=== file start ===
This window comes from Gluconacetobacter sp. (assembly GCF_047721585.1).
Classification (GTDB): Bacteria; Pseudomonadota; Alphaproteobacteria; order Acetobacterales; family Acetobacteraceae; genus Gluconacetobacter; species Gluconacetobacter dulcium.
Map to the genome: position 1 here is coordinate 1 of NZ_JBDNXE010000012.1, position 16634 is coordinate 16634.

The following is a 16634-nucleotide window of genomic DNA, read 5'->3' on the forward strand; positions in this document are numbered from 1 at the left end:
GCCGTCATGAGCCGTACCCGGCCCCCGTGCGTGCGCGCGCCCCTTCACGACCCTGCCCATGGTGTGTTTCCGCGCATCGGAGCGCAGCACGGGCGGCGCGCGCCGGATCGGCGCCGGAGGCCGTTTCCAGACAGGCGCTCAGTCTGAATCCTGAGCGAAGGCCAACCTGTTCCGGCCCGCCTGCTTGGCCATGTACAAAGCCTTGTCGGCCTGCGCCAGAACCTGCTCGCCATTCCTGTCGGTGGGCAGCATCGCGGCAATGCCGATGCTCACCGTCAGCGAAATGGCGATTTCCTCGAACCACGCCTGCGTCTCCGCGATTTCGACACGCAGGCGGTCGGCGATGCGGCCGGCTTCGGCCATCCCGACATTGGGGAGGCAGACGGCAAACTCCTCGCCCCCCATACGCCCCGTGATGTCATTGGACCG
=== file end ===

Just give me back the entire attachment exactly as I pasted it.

This window comes from Gluconacetobacter sp. (assembly GCF_047721585.1).
Classification (GTDB): Bacteria; Pseudomonadota; Alphaproteobacteria; order Acetobacterales; family Acetobacteraceae; genus Gluconacetobacter; species Gluconacetobacter dulcium.
Map to the genome: position 1 here is coordinate 1 of NZ_JBDNXE010000012.1, position 16634 is coordinate 16634.

The following is a 16634-nucleotide window of genomic DNA, read 5'->3' on the forward strand; positions in this document are numbered from 1 at the left end:
GCCGTCATGAGCCGTACCCGGCCCCCGTGCGTGCGCGCGCCCCTTCACGACCCTGCCCATGGTGTGTTTCCGCGCATCGGAGCGCAGCACGGGCGGCGCGCGCCGGATCGGCGCCGGAGGCCGTTTCCAGACAGGCGCTCAGTCTGAATCCTGAGCGAAGGCCAACCTGTTCCGGCCCGCCTGCTTGGCCATGTACAAAGCCTTGTCGGCCTGCGCCAGAACCTGCTCGCCATTCCTGTCGGTGGGCAGCATCGCGGCAATGCCGATGCTCACCGTCAGCGAAATGGCGATTTCCTCGAACCACGCCTGCGTCTCCGCGATTTCGACACGCAGGCGGTCGGCGATGCGGCCGGCTTCGGCCATCCCGACATTGGGGAGGCAGACGGCAAACTCCTCGCCCCCCATACGCCCCGTGATGTCATTGGACCG